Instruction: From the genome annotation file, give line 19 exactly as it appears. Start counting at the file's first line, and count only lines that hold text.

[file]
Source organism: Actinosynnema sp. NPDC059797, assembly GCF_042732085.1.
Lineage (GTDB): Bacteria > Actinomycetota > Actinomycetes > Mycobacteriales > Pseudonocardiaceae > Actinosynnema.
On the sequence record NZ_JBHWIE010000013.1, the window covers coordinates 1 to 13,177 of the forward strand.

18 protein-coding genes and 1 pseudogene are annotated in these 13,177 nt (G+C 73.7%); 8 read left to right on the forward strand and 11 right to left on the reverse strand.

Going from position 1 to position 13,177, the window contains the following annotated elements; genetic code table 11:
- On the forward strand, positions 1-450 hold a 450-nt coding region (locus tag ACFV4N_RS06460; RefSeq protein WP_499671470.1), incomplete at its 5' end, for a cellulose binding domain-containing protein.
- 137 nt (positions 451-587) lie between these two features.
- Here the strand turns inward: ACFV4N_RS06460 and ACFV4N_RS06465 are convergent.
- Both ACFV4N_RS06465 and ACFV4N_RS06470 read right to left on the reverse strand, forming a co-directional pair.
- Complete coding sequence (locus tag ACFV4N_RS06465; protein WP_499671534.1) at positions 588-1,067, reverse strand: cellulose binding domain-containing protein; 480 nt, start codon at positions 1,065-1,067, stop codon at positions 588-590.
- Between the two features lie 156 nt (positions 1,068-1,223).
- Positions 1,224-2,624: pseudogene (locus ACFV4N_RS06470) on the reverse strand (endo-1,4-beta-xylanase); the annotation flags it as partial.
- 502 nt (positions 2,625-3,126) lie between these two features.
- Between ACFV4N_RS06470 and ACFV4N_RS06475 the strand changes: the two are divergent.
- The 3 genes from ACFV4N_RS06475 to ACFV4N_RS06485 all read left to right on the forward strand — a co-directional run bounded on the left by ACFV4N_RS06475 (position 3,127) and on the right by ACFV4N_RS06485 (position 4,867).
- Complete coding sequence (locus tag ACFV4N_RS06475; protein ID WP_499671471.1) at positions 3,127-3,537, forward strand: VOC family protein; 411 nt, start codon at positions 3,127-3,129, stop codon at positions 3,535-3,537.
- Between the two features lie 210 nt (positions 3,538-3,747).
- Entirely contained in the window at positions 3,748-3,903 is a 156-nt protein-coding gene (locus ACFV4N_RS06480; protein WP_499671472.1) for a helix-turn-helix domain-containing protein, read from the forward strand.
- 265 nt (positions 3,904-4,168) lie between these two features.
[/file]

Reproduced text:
- 265 nt (positions 3,904-4,168) lie between these two features.